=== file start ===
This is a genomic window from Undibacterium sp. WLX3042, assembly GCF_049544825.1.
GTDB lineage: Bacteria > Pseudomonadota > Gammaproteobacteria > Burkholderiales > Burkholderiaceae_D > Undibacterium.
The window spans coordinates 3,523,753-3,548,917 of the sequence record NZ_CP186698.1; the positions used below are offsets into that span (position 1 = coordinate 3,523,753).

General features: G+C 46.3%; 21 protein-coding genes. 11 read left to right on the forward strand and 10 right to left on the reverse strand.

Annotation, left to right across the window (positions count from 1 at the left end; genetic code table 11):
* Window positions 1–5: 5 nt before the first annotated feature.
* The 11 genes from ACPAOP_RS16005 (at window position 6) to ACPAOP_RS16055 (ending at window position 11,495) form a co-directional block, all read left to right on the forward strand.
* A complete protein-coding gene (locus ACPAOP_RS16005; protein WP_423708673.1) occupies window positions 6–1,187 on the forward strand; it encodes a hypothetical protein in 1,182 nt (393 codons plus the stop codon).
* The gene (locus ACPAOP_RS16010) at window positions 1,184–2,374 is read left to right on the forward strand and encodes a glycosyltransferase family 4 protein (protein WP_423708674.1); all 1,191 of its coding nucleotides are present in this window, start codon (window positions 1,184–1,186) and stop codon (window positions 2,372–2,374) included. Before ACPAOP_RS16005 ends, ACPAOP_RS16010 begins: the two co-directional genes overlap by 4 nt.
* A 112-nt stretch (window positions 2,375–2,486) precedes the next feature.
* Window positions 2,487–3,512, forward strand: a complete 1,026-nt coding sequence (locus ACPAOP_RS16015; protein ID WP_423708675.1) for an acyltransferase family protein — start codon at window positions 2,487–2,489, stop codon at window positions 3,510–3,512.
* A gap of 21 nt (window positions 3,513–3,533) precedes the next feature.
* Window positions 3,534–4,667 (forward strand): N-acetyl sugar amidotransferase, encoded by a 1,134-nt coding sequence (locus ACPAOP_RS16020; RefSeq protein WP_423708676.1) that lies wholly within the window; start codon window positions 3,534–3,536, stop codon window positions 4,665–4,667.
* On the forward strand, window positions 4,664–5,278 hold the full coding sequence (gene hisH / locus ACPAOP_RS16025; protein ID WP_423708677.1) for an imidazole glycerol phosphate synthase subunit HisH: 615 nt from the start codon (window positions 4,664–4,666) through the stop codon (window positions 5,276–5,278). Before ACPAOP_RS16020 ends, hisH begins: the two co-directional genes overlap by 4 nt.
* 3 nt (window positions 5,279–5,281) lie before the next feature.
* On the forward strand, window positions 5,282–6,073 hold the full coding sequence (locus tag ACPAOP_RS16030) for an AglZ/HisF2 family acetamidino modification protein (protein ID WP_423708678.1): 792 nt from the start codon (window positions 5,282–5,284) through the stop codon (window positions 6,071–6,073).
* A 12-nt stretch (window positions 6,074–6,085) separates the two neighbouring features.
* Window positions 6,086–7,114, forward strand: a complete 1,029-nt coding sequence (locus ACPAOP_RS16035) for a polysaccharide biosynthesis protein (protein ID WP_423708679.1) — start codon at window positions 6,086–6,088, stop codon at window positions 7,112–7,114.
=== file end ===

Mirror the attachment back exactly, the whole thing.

This is a genomic window from Undibacterium sp. WLX3042, assembly GCF_049544825.1.
GTDB lineage: Bacteria > Pseudomonadota > Gammaproteobacteria > Burkholderiales > Burkholderiaceae_D > Undibacterium.
The window spans coordinates 3,523,753-3,548,917 of the sequence record NZ_CP186698.1; the positions used below are offsets into that span (position 1 = coordinate 3,523,753).

General features: G+C 46.3%; 21 protein-coding genes. 11 read left to right on the forward strand and 10 right to left on the reverse strand.

Annotation, left to right across the window (positions count from 1 at the left end; genetic code table 11):
* Window positions 1–5: 5 nt before the first annotated feature.
* The 11 genes from ACPAOP_RS16005 (at window position 6) to ACPAOP_RS16055 (ending at window position 11,495) form a co-directional block, all read left to right on the forward strand.
* A complete protein-coding gene (locus ACPAOP_RS16005; protein WP_423708673.1) occupies window positions 6–1,187 on the forward strand; it encodes a hypothetical protein in 1,182 nt (393 codons plus the stop codon).
* The gene (locus ACPAOP_RS16010) at window positions 1,184–2,374 is read left to right on the forward strand and encodes a glycosyltransferase family 4 protein (protein WP_423708674.1); all 1,191 of its coding nucleotides are present in this window, start codon (window positions 1,184–1,186) and stop codon (window positions 2,372–2,374) included. Before ACPAOP_RS16005 ends, ACPAOP_RS16010 begins: the two co-directional genes overlap by 4 nt.
* A 112-nt stretch (window positions 2,375–2,486) precedes the next feature.
* Window positions 2,487–3,512, forward strand: a complete 1,026-nt coding sequence (locus ACPAOP_RS16015; protein ID WP_423708675.1) for an acyltransferase family protein — start codon at window positions 2,487–2,489, stop codon at window positions 3,510–3,512.
* A gap of 21 nt (window positions 3,513–3,533) precedes the next feature.
* Window positions 3,534–4,667 (forward strand): N-acetyl sugar amidotransferase, encoded by a 1,134-nt coding sequence (locus ACPAOP_RS16020; RefSeq protein WP_423708676.1) that lies wholly within the window; start codon window positions 3,534–3,536, stop codon window positions 4,665–4,667.
* On the forward strand, window positions 4,664–5,278 hold the full coding sequence (gene hisH / locus ACPAOP_RS16025; protein ID WP_423708677.1) for an imidazole glycerol phosphate synthase subunit HisH: 615 nt from the start codon (window positions 4,664–4,666) through the stop codon (window positions 5,276–5,278). Before ACPAOP_RS16020 ends, hisH begins: the two co-directional genes overlap by 4 nt.
* 3 nt (window positions 5,279–5,281) lie before the next feature.
* On the forward strand, window positions 5,282–6,073 hold the full coding sequence (locus tag ACPAOP_RS16030) for an AglZ/HisF2 family acetamidino modification protein (protein ID WP_423708678.1): 792 nt from the start codon (window positions 5,282–5,284) through the stop codon (window positions 6,071–6,073).
* A 12-nt stretch (window positions 6,074–6,085) separates the two neighbouring features.
* Window positions 6,086–7,114, forward strand: a complete 1,029-nt coding sequence (locus ACPAOP_RS16035) for a polysaccharide biosynthesis protein (protein ID WP_423708679.1) — start codon at window positions 6,086–6,088, stop codon at window positions 7,112–7,114.